Serbia: The digital property law in force
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The Digital Property Law is the first law of the Republic of Serbia that regulates the field of digital property in Serbia and establishes a legal framework for digital businesses and digital property trading.
The law entered into force on June 29 and regulates:
- digital property issuance and secondary digital property trading in the Republic of Serbia
- provision of services relating to digital assets.
- lien and fiduciary right over digital property.
- the competence of the Securities Commission and the National Bank of Serbia.
- control of the application of this law.
The Serbian government has recognized the need to encourage the national IT sector and improve the business environment.
With the adoption of the said law, Serbia is among the first countries in the world to create a regulatory framework for digital property. A clear framework has been established and legal certainty has been ensured for investors and users of digital assets
The new digital property law will allow Serbia to keep pace with the development of IT technologies and changes in the digital world.
The implementation of the digital property law will enable the development of the capital market using digital technology. It will also strengthen the framework for combating abuse in the digital property market, as well as against money laundering and terrorist financing.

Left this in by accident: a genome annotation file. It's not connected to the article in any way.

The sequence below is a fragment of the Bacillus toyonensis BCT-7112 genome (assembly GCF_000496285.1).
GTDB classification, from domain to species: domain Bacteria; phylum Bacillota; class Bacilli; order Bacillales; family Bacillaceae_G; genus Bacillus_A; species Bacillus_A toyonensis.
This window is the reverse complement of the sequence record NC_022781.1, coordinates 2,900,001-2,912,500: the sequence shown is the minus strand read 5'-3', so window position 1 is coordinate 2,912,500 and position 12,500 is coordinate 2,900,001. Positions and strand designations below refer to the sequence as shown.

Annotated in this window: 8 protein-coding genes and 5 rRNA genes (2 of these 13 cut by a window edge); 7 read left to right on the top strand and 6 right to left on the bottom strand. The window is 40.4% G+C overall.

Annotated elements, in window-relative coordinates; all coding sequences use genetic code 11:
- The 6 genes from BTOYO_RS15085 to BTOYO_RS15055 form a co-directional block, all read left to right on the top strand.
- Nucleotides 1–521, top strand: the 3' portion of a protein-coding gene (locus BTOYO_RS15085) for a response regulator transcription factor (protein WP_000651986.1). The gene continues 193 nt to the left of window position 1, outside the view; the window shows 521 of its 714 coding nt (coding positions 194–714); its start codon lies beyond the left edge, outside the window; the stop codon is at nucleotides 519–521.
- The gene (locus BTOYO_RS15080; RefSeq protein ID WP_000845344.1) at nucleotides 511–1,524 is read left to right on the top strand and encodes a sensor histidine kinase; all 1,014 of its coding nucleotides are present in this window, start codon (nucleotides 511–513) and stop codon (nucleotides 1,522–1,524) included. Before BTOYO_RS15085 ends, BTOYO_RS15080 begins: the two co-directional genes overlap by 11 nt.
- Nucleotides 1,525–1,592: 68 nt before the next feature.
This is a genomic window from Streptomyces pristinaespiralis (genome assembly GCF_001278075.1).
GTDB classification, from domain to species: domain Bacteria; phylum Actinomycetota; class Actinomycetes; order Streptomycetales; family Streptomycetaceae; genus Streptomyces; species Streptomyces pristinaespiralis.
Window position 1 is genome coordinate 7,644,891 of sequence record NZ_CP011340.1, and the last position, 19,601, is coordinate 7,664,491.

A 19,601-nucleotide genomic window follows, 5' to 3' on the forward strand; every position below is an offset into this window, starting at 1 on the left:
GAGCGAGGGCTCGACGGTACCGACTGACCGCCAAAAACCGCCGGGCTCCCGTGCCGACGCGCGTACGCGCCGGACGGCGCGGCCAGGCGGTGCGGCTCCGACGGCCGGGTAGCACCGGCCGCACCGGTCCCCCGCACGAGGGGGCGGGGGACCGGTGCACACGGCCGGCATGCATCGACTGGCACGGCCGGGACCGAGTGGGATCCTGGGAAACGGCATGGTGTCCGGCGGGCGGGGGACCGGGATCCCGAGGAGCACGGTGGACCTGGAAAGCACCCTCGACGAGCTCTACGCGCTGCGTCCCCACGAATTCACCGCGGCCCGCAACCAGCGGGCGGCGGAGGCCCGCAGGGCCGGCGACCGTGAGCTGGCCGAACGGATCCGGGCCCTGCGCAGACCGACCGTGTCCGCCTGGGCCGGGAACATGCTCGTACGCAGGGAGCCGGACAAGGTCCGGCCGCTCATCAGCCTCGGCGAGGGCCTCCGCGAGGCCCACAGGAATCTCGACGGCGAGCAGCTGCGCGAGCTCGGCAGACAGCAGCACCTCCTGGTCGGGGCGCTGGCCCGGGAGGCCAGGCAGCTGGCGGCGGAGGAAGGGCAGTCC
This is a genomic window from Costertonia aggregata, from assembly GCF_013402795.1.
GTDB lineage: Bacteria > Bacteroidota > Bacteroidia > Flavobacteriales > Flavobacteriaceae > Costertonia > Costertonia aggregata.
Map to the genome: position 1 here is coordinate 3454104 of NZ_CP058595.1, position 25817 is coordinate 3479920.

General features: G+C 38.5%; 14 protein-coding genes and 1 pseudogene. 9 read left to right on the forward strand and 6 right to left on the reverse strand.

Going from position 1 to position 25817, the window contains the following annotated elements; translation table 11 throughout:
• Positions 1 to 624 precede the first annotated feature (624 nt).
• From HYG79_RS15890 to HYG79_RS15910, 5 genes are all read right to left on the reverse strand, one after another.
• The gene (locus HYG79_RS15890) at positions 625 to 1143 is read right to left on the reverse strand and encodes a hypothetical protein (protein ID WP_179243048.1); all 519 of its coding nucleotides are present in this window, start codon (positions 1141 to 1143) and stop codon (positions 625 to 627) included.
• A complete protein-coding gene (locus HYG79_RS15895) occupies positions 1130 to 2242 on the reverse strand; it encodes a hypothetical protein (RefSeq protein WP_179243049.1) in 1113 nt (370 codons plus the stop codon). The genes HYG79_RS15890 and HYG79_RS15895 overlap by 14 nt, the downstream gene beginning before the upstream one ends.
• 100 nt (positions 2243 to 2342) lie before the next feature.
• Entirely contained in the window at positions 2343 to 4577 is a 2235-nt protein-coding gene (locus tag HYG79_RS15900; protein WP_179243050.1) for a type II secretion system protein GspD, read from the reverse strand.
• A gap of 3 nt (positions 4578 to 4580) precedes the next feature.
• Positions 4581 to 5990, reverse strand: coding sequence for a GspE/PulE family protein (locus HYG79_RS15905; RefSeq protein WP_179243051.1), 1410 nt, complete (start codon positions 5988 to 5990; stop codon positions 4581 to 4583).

The law creates the institute of “white paper”, which, in accordance with international practice, is a document that the issuer is required to publish and which contains information enabling investors to make investment decisions and assess investment risks. in digital assets.
With regard to providers of services related to digital assets, the law introduces the licensing institute, as well as the minimum share capital that a company is required to have when applying for a license to provide related services. to digital assets.
The mandatory amount of founding capital of companies wishing to provide services related to digital assets, is prescribed by law and in the range of â¬ 20,000 to â¬ 125,000.00, depending on the type of service. The minimum share capital can be monetary and non-monetary, but at least half of the share capital must be subscribed and paid in cash.
The National Bank of Serbia and the Securities Commission are designated as supervisory bodies in the law on digital assets.
The content of this article is intended to provide a general guide on the subject. Specialist advice should be sought regarding your particular situation.
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